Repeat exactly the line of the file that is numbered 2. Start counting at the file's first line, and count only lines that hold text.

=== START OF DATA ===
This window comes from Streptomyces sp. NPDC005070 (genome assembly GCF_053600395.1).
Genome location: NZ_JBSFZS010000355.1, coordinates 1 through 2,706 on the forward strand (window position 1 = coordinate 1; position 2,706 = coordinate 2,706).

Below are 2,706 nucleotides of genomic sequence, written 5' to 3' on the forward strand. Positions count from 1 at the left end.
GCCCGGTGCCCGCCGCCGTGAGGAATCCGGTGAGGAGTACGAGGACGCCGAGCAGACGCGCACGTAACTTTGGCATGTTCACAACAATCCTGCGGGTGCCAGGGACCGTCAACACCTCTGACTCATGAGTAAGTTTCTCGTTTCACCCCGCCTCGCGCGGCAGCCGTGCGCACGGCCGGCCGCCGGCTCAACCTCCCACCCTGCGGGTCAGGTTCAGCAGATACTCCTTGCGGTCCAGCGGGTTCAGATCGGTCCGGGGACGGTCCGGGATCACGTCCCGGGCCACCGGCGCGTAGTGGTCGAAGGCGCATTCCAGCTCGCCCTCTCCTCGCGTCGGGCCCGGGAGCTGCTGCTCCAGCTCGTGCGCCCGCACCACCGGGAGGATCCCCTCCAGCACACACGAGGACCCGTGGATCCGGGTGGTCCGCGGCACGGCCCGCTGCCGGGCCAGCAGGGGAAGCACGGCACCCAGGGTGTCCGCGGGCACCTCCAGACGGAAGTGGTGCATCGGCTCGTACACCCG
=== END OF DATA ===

Genome location: NZ_JBSFZS010000355.1, coordinates 1 through 2,706 on the forward strand (window position 1 = coordinate 1; position 2,706 = coordinate 2,706).